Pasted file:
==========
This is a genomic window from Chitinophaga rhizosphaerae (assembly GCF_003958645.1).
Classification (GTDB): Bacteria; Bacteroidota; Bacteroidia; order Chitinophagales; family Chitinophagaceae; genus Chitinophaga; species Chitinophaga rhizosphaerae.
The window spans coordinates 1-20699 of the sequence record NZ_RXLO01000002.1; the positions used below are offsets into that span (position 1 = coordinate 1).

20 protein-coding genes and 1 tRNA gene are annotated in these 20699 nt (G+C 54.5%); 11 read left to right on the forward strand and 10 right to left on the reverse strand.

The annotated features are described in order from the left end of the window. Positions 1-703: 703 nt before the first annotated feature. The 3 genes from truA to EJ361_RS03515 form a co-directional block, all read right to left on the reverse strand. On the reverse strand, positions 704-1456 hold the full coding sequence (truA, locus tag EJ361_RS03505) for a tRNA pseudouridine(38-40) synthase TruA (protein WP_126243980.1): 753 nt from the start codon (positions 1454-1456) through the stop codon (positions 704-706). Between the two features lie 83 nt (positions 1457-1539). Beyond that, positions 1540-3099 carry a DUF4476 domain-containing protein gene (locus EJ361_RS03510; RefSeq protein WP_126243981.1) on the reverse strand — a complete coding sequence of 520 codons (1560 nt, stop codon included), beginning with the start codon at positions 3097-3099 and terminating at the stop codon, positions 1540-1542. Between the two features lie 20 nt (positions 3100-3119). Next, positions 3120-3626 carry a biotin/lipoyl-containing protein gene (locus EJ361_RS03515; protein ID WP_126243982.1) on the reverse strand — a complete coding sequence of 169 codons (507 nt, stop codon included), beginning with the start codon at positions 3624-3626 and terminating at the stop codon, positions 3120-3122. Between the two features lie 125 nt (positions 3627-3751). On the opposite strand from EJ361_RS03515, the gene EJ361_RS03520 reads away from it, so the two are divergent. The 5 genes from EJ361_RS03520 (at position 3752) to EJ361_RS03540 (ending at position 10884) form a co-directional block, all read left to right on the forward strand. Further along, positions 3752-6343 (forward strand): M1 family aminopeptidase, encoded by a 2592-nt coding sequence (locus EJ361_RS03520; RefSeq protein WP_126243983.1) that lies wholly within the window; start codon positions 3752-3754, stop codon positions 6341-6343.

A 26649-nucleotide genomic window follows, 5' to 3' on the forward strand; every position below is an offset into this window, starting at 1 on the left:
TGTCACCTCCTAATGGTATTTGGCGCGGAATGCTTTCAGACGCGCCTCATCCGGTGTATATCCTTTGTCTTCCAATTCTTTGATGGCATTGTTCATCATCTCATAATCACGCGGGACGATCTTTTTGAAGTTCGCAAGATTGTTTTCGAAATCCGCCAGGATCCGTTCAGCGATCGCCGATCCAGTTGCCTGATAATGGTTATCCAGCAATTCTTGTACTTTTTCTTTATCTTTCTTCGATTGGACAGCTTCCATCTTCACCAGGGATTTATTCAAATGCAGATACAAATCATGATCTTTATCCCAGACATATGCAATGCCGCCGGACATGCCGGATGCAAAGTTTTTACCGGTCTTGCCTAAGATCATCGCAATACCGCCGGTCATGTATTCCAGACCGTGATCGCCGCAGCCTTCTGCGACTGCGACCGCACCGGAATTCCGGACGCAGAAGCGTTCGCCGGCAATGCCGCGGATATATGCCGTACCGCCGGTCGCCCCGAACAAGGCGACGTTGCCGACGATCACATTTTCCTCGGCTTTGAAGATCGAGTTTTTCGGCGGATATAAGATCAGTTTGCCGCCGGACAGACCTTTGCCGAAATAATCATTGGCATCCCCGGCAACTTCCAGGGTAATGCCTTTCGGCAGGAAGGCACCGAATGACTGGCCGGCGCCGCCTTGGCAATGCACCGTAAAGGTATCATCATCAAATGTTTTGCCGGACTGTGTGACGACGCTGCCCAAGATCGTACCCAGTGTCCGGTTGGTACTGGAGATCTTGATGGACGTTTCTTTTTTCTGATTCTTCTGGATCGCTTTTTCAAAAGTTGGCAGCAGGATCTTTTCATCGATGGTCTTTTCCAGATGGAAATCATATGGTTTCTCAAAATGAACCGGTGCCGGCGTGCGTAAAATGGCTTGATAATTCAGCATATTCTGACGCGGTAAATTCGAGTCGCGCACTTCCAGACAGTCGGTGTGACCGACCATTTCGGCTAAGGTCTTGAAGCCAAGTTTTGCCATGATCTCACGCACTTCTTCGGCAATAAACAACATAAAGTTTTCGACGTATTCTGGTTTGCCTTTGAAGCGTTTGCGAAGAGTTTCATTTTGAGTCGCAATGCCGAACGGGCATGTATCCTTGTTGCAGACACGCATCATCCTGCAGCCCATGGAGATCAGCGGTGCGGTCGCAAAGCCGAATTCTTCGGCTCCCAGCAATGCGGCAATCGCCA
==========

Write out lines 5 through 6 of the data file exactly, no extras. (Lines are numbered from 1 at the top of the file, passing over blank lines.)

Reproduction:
The annotated features are described in order from the left end of the window. Positions 1-703: 703 nt before the first annotated feature. The 3 genes from truA to EJ361_RS03515 form a co-directional block, all read right to left on the reverse strand. On the reverse strand, positions 704-1456 hold the full coding sequence (truA, locus tag EJ361_RS03505) for a tRNA pseudouridine(38-40) synthase TruA (protein WP_126243980.1): 753 nt from the start codon (positions 1454-1456) through the stop codon (positions 704-706). Between the two features lie 83 nt (positions 1457-1539). Beyond that, positions 1540-3099 carry a DUF4476 domain-containing protein gene (locus EJ361_RS03510; RefSeq protein WP_126243981.1) on the reverse strand — a complete coding sequence of 520 codons (1560 nt, stop codon included), beginning with the start codon at positions 3097-3099 and terminating at the stop codon, positions 1540-1542. Between the two features lie 20 nt (positions 3100-3119). Next, positions 3120-3626 carry a biotin/lipoyl-containing protein gene (locus EJ361_RS03515; protein ID WP_126243982.1) on the reverse strand — a complete coding sequence of 169 codons (507 nt, stop codon included), beginning with the start codon at positions 3624-3626 and terminating at the stop codon, positions 3120-3122. Between the two features lie 125 nt (positions 3627-3751). On the opposite strand from EJ361_RS03515, the gene EJ361_RS03520 reads away from it, so the two are divergent. The 5 genes from EJ361_RS03520 (at position 3752) to EJ361_RS03540 (ending at position 10884) form a co-directional block, all read left to right on the forward strand. Further along, positions 3752-6343 (forward strand): M1 family aminopeptidase, encoded by a 2592-nt coding sequence (locus EJ361_RS03520; RefSeq protein WP_126243983.1) that lies wholly within the window; start codon positions 3752-3754, stop codon positions 6341-6343.

A 26649-nucleotide genomic window follows, 5' to 3' on the forward strand; every position below is an offset into this window, starting at 1 on the left: